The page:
What a strange day. It gusted and poured all night and into the morning, killing four people and wounding many more around the country. 'Like a typhoon', the weather bureau had warned. 'People should stay indoors.' Still we went. Ninety minutes in a packed convoy. We lugged everything up to the changing room, loaded the guns, readied the flags and banners and put on our armour/armor. The sun seemed to be out as in the eye of a storm. 60% chance of rain all day. Would it be cancelled? We marched to the castle and up the steps on a carpet of sakura petals. An hour's wait and we moved into position on the steps. The display took thirty minutes. Spots of rain, but still the weather held. Perhaps a thousand people had turned up and we did the deed. What a shambles for our first display of the year. Cords were blown off by the wind. So many misfires we had the crowd laughing. There was even time for photographs afterwards, and then the rain started to come down so we marched back to the base. "K" nackered I was, until yesterday, but again we had upheld our name and reputation.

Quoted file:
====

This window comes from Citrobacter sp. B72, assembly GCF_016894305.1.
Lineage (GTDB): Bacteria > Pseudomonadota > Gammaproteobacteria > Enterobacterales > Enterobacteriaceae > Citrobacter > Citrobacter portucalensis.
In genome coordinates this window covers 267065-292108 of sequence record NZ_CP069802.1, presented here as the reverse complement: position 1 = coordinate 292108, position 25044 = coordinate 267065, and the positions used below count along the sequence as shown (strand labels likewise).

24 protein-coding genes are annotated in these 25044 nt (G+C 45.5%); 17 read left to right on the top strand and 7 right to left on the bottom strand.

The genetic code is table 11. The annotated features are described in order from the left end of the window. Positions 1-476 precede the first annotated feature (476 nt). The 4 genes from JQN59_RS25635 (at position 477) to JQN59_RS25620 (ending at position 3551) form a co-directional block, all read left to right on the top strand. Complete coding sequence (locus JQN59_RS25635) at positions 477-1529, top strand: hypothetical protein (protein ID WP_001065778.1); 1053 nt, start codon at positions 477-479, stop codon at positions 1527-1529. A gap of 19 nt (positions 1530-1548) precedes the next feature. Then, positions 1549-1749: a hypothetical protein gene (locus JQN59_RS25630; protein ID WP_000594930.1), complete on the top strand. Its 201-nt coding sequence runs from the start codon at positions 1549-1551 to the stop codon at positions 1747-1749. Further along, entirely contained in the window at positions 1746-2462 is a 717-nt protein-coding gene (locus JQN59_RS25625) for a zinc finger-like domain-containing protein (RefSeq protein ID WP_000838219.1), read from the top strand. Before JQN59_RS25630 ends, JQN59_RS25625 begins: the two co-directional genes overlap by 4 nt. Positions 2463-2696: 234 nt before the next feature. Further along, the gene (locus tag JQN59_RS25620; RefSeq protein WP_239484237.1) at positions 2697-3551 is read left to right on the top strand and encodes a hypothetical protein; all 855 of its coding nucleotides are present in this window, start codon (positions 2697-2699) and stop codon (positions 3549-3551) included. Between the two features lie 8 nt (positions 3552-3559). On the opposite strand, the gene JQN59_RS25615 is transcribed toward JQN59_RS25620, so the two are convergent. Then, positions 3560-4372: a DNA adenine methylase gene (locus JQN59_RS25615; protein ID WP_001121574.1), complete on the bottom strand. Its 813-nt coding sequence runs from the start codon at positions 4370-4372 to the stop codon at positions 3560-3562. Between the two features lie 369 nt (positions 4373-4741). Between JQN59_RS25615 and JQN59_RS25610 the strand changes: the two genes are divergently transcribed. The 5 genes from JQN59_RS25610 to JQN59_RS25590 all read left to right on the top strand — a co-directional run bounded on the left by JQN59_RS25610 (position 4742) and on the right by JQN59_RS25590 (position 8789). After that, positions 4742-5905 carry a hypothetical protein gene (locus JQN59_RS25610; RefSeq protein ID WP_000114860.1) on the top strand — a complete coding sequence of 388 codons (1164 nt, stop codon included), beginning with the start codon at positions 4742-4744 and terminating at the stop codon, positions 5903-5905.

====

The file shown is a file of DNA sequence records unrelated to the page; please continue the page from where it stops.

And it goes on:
Three of our members wearing Tsuyama Castle armoury Katchu from Muromachi times. The Mori 森 family held dominion there until mid Edo when Matsudaira took over at Tsuyama. Under the gold Dai 大 for Matsudaira can still be seen the faint shape of the original 十 Christian cross of Mori, painted over. Both on the do and kabuto.